Luke: Alexander the Great, while rolling and conquering much of known world, had time to learn philosophy from Aristotle and drop lines like this one: “As one lion overcomes many people and as one wolf scatters many sheep, so likewise will I, with one word, destroy the peoples who have come against me.” The lion that may prove to overcome many this year is Matthew Stafford.   In traditional redraft leagues His ADP puts him down in 14th round. However, with a ceiling that projects favorably to Big Ben and Drew Brees (5/6th round picks) you can save crucial salary cap money and destroy the league that comes against you.   If analysis based purely on cost isn’t your cup of tea, know that Jim Bob lets Stafford sling it inside the 10 yard line.  Stafford led all passers in the NFL with 21 touchdowns last year and was by far the most efficient, completing 75% of his passes inside the 10 yard line despite being one of the league leaders in attempts.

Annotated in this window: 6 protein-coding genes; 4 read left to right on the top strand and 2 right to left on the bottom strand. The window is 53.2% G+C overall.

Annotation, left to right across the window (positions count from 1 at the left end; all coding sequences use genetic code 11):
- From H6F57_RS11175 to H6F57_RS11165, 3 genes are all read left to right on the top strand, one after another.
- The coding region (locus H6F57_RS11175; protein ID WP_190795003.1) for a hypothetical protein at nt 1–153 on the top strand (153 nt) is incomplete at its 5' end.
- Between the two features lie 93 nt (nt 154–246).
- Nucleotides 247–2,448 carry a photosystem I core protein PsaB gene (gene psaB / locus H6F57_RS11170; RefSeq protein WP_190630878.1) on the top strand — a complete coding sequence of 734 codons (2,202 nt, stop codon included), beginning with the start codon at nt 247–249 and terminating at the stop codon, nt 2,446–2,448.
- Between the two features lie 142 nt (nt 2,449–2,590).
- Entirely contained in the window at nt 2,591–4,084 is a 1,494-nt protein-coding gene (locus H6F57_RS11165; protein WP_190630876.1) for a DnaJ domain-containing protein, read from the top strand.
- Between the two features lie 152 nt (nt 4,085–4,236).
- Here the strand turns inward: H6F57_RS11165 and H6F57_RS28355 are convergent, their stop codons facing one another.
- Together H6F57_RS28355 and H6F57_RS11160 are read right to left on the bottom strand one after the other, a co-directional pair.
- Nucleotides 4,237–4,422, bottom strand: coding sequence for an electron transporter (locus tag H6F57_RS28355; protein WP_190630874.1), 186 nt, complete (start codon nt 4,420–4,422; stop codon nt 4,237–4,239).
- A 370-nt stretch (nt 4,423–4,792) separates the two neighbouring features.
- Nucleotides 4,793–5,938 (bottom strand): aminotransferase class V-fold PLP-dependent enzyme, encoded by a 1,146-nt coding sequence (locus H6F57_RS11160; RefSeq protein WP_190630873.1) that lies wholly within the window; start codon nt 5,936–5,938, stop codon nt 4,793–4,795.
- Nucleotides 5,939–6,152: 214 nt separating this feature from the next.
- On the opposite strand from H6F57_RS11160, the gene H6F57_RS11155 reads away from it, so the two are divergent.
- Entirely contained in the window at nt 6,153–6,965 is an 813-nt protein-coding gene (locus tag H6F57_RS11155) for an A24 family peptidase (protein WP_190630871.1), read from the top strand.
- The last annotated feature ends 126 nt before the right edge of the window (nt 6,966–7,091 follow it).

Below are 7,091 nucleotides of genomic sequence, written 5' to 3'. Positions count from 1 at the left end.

Bernard: Dwayne Allen is currently coming off the board as a mid-range TE2.  He could finish much higher.  Coby Fleener and Andre Johnson left Indianapolis with 162 targets.  Expect Allen to pick up a big chunk of those targets.  Allen is also a nice target near the goal line on a team without much in the way of red zone threats.  Do not be surprised if Allen hits double digit TDs on a high powered Colts offense.

Dave: I’m higher on Kevin White for this season and in dynasty than much of the fantasy community.  He’s currently going 37th among WRs in PPR leagues this season (30th in my rankings) and 21st among WRs in July dynasty startups according to DLF July ADP. If Jeffery misses time, White could quickly jump into the WR2 conversation.